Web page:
Tom Coburn ran toward issues most politicians run from. In “Breach of Trust” (2003), we wrote that the perfect political moment for change is a mirage that is always just beyond the horizon of the next election. To Tom Coburn, the perfect moment was always now, not tomorrow. The notion that legislators are elected to not legislate and instead strengthen their position, so they do good at some later, safer and more convenient time was the breach of trust.
Coburn’s courage was contagious. We need it now more than ever.
He was happy to be known as “Dr. No,” but he was as interested in proposition as opposition. To borrow from Yuval Levin, he was a builder. He was an American Revolutionary, not a French Revolutionary. He was an institutionalist focused on renovation rather than demolition. He was the opposite of a modern RINO (Rebel in Name Only) who uses Congress as a stage for self-promotional political theater.
Coburn did his homework and learned to use the rules to maximum effect. From 2005-2014, Coburn sponsored 1,054 amendments. In 2019, the entire Senate only voted on 26 amendments. Some of Coburn’s greatest spending cuts will never be discussed because they were done privately. He would identify waste and allow his colleagues to withdraw requests before targeting them through his mastery of procedure. In some cases, the mere threat of a Coburn amendment was enough to save millions. He was the transparency senator, but he always sought ways to give his colleagues a chance to save face, and he created opportunities for members on all sides to have difficult and honest conversations in private.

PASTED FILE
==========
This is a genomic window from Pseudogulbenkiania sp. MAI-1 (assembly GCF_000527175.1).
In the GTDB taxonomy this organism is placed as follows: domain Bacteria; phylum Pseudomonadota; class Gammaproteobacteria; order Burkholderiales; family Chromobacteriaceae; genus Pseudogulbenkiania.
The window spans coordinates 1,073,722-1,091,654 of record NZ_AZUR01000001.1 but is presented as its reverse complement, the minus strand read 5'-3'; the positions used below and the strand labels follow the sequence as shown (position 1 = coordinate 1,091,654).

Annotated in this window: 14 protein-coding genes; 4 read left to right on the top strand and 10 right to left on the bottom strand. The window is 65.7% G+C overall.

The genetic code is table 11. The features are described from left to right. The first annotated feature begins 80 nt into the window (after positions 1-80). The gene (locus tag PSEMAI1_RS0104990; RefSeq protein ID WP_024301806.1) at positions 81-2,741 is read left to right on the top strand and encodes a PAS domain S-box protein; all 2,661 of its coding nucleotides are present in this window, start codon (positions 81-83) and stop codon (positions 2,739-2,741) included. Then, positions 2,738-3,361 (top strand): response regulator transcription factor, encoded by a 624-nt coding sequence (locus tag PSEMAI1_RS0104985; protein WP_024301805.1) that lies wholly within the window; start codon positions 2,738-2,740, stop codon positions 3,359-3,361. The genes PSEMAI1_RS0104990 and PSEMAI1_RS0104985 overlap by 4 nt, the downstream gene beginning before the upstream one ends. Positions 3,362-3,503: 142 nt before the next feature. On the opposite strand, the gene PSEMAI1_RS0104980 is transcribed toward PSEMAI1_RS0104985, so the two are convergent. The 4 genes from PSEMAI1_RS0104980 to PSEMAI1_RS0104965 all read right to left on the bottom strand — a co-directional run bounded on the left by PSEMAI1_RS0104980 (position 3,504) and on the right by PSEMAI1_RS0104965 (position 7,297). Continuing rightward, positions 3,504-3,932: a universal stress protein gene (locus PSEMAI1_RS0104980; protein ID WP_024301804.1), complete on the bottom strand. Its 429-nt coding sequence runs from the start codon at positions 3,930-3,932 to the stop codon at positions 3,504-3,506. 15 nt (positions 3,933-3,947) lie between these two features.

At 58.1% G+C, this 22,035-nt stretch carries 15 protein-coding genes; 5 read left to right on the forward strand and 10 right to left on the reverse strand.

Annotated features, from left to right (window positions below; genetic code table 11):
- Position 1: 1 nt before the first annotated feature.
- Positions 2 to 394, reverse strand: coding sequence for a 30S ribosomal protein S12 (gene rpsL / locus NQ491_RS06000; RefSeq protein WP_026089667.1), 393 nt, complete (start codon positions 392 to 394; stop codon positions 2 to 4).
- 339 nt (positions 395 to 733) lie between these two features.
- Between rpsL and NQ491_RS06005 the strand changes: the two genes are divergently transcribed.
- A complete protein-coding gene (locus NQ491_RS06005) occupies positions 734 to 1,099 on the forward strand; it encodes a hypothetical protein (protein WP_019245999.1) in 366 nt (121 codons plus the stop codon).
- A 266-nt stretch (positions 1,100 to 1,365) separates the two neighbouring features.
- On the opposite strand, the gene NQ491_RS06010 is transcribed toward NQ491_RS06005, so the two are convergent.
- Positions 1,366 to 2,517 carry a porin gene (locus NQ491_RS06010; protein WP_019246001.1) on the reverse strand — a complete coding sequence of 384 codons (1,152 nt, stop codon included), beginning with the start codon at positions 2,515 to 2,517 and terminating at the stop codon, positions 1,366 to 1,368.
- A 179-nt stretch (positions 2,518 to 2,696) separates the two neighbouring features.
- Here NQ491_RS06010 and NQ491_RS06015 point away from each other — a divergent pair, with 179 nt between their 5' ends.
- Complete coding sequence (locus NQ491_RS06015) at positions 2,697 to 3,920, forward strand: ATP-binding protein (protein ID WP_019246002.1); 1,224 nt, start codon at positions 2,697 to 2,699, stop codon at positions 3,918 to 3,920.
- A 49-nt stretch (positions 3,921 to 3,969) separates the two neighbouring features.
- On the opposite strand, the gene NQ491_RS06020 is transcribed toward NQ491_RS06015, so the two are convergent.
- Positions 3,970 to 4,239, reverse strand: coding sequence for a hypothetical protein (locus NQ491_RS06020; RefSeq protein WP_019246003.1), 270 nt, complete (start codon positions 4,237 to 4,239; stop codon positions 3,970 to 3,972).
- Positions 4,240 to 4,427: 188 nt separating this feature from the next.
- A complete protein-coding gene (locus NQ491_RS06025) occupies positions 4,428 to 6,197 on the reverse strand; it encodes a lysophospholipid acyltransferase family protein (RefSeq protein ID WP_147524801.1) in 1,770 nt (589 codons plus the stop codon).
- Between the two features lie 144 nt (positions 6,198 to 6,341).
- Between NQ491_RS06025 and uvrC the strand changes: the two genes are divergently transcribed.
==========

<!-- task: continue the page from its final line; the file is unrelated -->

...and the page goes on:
He despised waste, which he described as “the misallocation of scarce resources,” but he was for liberty more than he was against spending. He wasn’t a mere scold, tightwad or numbers person. He was concerned about people. Spending was Leviathan’s shadow. And Leviathan unconstrained was a threat to the well-being of the powerless. He believed, as did Thomas Jefferson, that as government grows, liberty diminishes.